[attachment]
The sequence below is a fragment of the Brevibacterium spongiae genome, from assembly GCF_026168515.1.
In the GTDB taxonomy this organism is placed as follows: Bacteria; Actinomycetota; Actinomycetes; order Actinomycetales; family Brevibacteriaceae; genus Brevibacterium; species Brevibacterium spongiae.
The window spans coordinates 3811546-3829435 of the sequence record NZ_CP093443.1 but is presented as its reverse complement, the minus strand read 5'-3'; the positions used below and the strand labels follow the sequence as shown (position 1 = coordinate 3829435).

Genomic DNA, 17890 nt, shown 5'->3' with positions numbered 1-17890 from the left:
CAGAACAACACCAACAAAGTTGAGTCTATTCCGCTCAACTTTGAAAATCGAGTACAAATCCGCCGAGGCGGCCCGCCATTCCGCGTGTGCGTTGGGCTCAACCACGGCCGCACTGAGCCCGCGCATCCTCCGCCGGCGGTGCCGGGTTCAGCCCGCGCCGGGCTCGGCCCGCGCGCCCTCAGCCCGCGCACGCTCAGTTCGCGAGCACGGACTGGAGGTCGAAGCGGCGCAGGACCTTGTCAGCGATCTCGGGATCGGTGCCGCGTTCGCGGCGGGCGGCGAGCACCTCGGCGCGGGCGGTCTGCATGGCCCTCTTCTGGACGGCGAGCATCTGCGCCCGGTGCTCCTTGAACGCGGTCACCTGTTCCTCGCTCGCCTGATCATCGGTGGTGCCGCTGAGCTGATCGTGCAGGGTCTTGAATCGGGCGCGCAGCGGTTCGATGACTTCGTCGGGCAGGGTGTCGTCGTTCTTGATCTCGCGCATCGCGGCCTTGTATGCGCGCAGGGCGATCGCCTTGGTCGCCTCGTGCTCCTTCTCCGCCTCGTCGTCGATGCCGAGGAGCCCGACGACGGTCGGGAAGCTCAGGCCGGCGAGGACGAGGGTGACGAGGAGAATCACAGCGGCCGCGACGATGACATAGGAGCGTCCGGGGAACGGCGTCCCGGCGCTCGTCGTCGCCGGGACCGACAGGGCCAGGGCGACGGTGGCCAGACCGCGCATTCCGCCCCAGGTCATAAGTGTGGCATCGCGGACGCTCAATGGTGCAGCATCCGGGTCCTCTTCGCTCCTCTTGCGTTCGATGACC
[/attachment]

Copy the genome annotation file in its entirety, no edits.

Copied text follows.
The sequence below is a fragment of the Brevibacterium spongiae genome, from assembly GCF_026168515.1.
In the GTDB taxonomy this organism is placed as follows: Bacteria; Actinomycetota; Actinomycetes; order Actinomycetales; family Brevibacteriaceae; genus Brevibacterium; species Brevibacterium spongiae.
The window spans coordinates 3811546-3829435 of the sequence record NZ_CP093443.1 but is presented as its reverse complement, the minus strand read 5'-3'; the positions used below and the strand labels follow the sequence as shown (position 1 = coordinate 3829435).

Genomic DNA, 17890 nt, shown 5'->3' with positions numbered 1-17890 from the left:
CAGAACAACACCAACAAAGTTGAGTCTATTCCGCTCAACTTTGAAAATCGAGTACAAATCCGCCGAGGCGGCCCGCCATTCCGCGTGTGCGTTGGGCTCAACCACGGCCGCACTGAGCCCGCGCATCCTCCGCCGGCGGTGCCGGGTTCAGCCCGCGCCGGGCTCGGCCCGCGCGCCCTCAGCCCGCGCACGCTCAGTTCGCGAGCACGGACTGGAGGTCGAAGCGGCGCAGGACCTTGTCAGCGATCTCGGGATCGGTGCCGCGTTCGCGGCGGGCGGCGAGCACCTCGGCGCGGGCGGTCTGCATGGCCCTCTTCTGGACGGCGAGCATCTGCGCCCGGTGCTCCTTGAACGCGGTCACCTGTTCCTCGCTCGCCTGATCATCGGTGGTGCCGCTGAGCTGATCGTGCAGGGTCTTGAATCGGGCGCGCAGCGGTTCGATGACTTCGTCGGGCAGGGTGTCGTCGTTCTTGATCTCGCGCATCGCGGCCTTGTATGCGCGCAGGGCGATCGCCTTGGTCGCCTCGTGCTCCTTCTCCGCCTCGTCGTCGATGCCGAGGAGCCCGACGACGGTCGGGAAGCTCAGGCCGGCGAGGACGAGGGTGACGAGGAGAATCACAGCGGCCGCGACGATGACATAGGAGCGTCCGGGGAACGGCGTCCCGGCGCTCGTCGTCGCCGGGACCGACAGGGCCAGGGCGACGGTGGCCAGACCGCGCATTCCGCCCCAGGTCATAAGTGTGGCATCGCGGACGCTCAATGGTGCAGCATCCGGGTCCTCTTCGCTCCTCTTGCGTTCGATGACC